« Reply #41 on: May 23, 2022, 4:56 pm »
 
That is a massive achieve achievement with huge experience in Hovercraft. Like Nick indicated,  I am wondering how safe you felt while moving at 142Km/h and overcoming the take-off transition stability and excessive power challenges. I will like to feel the adrenaline moving at such high speed if training is available

« Reply #40 on: May 20, 2022, 12:37 pm »
 
As the sand is hugely abrasive, (obviously!!!), I guess at speed you are basically operating as a wing in ground effect craft?
How you allow for the transition from going slowly to avoid friction over THAT surface and FLYING at that speed is best consigned to people that have more courage than ME! :o
When I get up towards 39 mph, (water only) I need to clench my buttocks so hard, - they go blue.
NOT for the faint hearted, i'll grant you, but they usually ARE covered with jeans, so few women and children require councelling. ::)
Memories are BETTER than Dreams---"Capn" FLINT

« Reply #39 on: May 20, 2022, 8:59 am »
 
No I did the 142.5km/h average. The F16 was my own design, in all I built 18 craft over 48 years ! The second last was the UH18 , only craft I ever did from plans.  Give me your e-mail address and i can send you more photos .Regards, Francois

« Reply #38 on: May 19, 2022, 8:35 pm »
 
Hi Francois, 137.5Km/h is huge. if I may ask, did you design the F16 yourself or it was constructed from existing plans?

« Reply #37 on: May 18, 2022, 5:14 pm »
 
Hi, I was chasing a 1993 speed of Bob Windt, of Universak Hovercraft, when he did 137.5 km/h in one direction over water. Thus I managed to better that by a 5 km/h average, thus a two way run over the same course.   That craft , called F16, was only constructed to see how fast it could go, single seater, narrow cockpit ,was absolutely stable in a straight line, up or down wind.,but I installed an arm rest for the joystick and throttle lever. The trick was to concentrate on holding a line , on a surface devoid of landmarks, for that I planted flags and you go 3 kilometers in the blink of an eye ! Regards, Francois Malan

« Reply #36 on: May 04, 2022, 10:29 am »
 
Thanks John, for the clarification.

« Reply #35 on: May 03, 2022, 1:21 pm »
 
Hi Ombor
Thanks for taking the time to look at the blog. It’s not up to date at the moment.
I couldn’t say how many hours hav gone into the build so far, everything stopped for a while because of illness the the Land Rover needed a full rebuild.
I believe uh used to include plans for the prop, but the eventually stopped including them. My prop is a direct copy of a uh prop, we had a spare one from our other craft, so I build a router copier and that’s how I made mine. 
Hope this helps.





« Reply #34 on: May 03, 2022, 10:31 am »
 
Hi Francois, your speed was quite impressive. I guess the prop is a major factor in UH design more than the material used for the hull construction.


How safe was the hovercraft at that speed and has that your speed record being exceeded?

« Reply #33 on: May 03, 2022, 10:25 am »
 
Thanks John, for the link to your blog. That was an amazing work you did. I thought, the prop plan was part of the UH18 plans, that is if I am right about Fancois propeller construction description, who appears to follow the construction details in the UH plan. It appears you built the prop to different specification. If I may ask how long in  hours did it take you to complete the UH18?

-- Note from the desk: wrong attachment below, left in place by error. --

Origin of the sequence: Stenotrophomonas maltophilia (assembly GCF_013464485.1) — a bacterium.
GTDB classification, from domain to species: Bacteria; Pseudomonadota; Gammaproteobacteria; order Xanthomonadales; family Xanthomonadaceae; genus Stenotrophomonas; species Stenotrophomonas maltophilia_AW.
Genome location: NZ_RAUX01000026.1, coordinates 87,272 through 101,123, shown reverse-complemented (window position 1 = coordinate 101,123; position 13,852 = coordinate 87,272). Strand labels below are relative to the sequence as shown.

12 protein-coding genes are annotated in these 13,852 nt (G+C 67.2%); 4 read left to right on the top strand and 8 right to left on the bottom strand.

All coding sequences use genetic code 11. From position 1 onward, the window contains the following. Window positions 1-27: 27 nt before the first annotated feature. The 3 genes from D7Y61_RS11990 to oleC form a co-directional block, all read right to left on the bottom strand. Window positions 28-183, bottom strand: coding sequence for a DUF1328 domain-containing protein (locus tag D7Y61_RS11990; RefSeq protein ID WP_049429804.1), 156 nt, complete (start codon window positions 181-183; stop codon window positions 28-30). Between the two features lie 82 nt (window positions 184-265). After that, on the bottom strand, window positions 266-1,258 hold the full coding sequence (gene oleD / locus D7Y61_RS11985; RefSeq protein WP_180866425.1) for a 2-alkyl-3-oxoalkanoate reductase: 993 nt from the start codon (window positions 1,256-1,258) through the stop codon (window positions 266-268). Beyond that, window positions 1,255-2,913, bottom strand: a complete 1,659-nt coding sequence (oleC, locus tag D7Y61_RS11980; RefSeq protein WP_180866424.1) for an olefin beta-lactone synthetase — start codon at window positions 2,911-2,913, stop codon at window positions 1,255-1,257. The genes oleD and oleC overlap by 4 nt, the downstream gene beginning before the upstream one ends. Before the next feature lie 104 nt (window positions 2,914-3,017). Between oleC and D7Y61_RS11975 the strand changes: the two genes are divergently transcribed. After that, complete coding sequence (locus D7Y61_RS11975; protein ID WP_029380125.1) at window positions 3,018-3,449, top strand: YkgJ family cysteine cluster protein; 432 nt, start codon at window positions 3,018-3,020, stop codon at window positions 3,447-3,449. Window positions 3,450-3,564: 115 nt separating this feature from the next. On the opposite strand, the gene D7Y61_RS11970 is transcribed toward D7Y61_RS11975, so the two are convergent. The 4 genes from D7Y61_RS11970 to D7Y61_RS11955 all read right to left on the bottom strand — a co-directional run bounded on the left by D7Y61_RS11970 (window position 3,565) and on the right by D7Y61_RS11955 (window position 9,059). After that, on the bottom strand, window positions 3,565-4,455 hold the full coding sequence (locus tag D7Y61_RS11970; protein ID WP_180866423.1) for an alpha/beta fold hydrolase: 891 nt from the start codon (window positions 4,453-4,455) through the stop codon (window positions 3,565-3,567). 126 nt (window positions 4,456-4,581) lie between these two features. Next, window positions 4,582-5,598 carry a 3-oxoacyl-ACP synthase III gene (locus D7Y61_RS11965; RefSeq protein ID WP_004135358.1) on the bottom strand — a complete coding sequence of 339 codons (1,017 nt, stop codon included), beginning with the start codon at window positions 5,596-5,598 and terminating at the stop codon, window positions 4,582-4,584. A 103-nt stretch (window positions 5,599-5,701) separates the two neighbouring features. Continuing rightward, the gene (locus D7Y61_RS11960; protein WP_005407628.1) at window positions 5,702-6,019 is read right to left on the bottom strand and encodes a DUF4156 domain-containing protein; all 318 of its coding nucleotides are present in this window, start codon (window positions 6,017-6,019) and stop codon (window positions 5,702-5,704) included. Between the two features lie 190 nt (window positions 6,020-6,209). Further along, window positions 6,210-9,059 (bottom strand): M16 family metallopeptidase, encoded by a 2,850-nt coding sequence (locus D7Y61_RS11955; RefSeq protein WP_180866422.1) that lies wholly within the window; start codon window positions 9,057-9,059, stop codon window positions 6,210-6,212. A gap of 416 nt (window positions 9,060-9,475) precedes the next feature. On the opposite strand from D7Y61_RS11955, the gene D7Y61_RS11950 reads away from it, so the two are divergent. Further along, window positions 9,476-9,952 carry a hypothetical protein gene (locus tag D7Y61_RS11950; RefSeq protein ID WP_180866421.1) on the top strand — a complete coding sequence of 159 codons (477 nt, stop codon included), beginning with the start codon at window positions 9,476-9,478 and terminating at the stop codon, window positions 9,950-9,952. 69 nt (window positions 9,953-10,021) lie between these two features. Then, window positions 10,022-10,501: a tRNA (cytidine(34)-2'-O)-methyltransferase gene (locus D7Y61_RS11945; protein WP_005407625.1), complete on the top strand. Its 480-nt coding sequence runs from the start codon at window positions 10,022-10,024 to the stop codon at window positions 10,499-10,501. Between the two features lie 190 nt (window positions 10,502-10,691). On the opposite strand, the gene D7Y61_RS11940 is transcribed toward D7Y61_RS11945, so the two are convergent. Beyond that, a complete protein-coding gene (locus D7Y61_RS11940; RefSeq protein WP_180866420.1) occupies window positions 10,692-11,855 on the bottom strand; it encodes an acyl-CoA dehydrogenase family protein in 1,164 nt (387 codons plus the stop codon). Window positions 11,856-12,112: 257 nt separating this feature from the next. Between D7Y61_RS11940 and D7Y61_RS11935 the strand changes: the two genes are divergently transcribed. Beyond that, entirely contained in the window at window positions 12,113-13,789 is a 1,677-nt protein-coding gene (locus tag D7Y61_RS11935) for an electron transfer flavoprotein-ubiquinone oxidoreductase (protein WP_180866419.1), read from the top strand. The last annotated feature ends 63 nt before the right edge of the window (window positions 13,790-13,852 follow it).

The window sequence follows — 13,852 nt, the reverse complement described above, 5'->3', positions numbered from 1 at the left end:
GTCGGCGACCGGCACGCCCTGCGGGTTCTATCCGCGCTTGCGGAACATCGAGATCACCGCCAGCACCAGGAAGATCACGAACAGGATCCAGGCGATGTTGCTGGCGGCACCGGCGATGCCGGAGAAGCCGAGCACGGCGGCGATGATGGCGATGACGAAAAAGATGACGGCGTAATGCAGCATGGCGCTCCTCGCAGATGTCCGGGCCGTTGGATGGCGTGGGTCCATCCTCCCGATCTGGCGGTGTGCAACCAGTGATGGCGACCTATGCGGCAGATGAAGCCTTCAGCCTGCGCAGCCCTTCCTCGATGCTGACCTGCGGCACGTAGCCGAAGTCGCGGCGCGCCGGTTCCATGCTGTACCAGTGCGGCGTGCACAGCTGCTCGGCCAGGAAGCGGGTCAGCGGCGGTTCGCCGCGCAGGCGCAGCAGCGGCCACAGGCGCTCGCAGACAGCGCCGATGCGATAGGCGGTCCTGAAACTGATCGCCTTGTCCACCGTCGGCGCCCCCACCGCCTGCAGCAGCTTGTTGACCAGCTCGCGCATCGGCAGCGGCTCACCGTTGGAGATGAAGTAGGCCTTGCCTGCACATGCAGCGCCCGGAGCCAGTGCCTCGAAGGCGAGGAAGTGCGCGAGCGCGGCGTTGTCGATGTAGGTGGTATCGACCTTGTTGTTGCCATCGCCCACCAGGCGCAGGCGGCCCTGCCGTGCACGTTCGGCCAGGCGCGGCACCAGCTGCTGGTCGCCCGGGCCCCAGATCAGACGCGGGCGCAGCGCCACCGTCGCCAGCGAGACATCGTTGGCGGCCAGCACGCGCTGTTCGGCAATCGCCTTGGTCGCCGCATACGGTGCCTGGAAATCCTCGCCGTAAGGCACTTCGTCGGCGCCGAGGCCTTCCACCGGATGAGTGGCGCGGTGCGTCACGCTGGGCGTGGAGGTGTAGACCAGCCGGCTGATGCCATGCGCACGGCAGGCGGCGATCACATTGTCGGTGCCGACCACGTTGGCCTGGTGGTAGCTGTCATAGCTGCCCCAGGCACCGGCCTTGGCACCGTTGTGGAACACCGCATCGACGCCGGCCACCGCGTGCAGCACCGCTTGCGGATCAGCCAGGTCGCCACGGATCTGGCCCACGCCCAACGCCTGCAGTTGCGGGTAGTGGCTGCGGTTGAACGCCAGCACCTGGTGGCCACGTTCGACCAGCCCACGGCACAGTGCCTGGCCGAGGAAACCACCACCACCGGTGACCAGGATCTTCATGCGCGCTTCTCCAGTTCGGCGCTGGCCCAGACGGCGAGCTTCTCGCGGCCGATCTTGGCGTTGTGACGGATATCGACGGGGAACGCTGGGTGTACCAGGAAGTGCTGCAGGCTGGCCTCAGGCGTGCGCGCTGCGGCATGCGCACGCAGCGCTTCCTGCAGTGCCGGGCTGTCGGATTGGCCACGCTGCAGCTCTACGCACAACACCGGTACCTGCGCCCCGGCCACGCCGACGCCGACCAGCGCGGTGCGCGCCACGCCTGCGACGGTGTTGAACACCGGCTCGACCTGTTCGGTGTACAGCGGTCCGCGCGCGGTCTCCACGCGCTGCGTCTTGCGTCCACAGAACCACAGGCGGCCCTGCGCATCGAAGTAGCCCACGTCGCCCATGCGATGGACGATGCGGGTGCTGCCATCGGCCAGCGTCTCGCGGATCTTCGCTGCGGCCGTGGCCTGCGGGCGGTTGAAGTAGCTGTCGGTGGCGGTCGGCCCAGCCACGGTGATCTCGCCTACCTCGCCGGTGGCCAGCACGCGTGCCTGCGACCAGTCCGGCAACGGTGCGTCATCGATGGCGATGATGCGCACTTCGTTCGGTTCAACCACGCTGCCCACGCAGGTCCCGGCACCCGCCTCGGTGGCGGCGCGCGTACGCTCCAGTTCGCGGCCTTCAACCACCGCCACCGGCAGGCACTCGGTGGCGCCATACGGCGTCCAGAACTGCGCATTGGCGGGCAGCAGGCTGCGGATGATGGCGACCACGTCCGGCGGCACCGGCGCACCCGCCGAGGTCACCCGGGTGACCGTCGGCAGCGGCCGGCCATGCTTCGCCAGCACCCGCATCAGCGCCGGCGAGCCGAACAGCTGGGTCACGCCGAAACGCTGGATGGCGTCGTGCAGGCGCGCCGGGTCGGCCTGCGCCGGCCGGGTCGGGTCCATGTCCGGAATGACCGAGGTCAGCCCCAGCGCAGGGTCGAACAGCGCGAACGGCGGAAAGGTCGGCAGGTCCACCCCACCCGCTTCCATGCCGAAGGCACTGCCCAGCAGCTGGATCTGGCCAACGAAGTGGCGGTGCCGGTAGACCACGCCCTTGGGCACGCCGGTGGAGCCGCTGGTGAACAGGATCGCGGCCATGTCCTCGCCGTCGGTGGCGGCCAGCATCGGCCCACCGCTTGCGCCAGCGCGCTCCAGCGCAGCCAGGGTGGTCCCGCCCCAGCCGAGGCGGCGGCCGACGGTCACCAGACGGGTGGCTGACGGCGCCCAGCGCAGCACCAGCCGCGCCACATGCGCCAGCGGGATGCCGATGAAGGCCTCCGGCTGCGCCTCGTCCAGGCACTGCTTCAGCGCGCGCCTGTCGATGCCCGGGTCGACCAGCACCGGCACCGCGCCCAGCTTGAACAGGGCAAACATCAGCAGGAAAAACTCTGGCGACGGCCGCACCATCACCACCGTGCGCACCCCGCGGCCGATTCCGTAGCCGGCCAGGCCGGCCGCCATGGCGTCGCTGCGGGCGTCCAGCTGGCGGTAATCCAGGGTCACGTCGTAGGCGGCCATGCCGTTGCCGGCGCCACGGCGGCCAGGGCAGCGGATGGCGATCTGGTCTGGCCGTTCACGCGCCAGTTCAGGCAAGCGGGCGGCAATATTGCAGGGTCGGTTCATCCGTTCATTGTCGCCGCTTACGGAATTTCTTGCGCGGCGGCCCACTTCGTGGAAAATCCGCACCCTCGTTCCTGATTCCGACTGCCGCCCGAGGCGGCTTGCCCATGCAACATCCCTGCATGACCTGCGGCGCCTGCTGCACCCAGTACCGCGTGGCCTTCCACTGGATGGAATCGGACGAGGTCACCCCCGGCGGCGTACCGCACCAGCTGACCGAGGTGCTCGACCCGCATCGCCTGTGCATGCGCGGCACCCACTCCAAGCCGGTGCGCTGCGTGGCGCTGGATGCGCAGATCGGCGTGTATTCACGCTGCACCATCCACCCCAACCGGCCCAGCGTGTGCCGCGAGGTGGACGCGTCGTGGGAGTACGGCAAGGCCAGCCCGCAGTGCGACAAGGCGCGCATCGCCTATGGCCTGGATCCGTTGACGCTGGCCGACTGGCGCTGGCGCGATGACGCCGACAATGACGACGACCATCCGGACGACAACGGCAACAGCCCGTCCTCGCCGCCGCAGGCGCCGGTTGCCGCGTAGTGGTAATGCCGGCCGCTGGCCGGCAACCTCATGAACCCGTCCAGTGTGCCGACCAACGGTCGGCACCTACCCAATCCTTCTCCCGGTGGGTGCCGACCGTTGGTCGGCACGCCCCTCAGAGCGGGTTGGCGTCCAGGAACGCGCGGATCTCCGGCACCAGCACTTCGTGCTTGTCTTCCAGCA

« Reply #32 on: May 01, 2022, 11:27 am »
 
Hi ombor
Perhaps this link might help with information on building a a Uh 18.
My UH 18 build blog is [size=78%]http://hoverwing.blogspot.com/[/size]
The plans I have are not good enough to copy , also the uh plans are crap and you have to make most of it up by yourself.
Hope this helps
John

« Reply #31 on: May 01, 2022, 9:54 am »
 
Whenever I achieve considerable speed, (sometimes accidentally) it take miles to slow down as the friction to travel appears to decrease, and just decreasing power has little effect for ages.
Incontinence pants are needed.
Im MY case- I just tighten the draw strings a little.


THAT is some speed.  :o
Memories are BETTER than Dreams---"Capn" FLINT

« Reply #30 on: Apr 30, 2022, 1:40 pm »
 
Wow! Quite an achievement. :o ;)

« Reply #29 on: Apr 30, 2022, 12:05 pm »
 
What I learnt from the Universal Hovercraft plans, was how to build and balance a wooden propeller. Laminate
20mm sheets of wood by clamps and waterproof glue.  Drill a center hole for the balance rod and work off the
block as per instructions. Shown here is the second high pitch 1.5 meter prop I built to harness the power of a 2.0 liter VW engine.  The other photos show my last craft, F16, built to break the Hovercraft Land Speed record. F16 was 5.5 m x2.2 m and weighed 295 kg. the pointed nose ensured that there was no lift or tuck at any speed. The VW engine drove the prop at 40 % of engine speed, the vertically mounted .6 m multiwing lift fan, behind the seat, ran at 60% of engine speed. Steering was by 3 large rudders.
 On the 7th April 2016, I set a new Hovercraft Land Speed Record , by a doing an average of 142.5 Km/h, about 88 M.P.H. over a measured kilometer, this means a run up and down the same course , within 5 minutes, ensuring that the weather conditions remained the same.  Francois Malan, South Africa

« Reply #28 on: Apr 30, 2022, 9:08 am »
 
There was a limited quantity of them available - we bought 50 sets at a discount. We may have run out, if so we’ll need to have a debate about buying more. Given that we don’t charge for membership currently the conversation may not be the same - not least that Amphibious Marine may be less kenn to offer such a good discount.
Ian Brooks
Gloucester, UK

« Reply #27 on: Apr 30, 2022, 4:09 am »
 
This happened to me too, a second ago. My sub is current until mid June. ??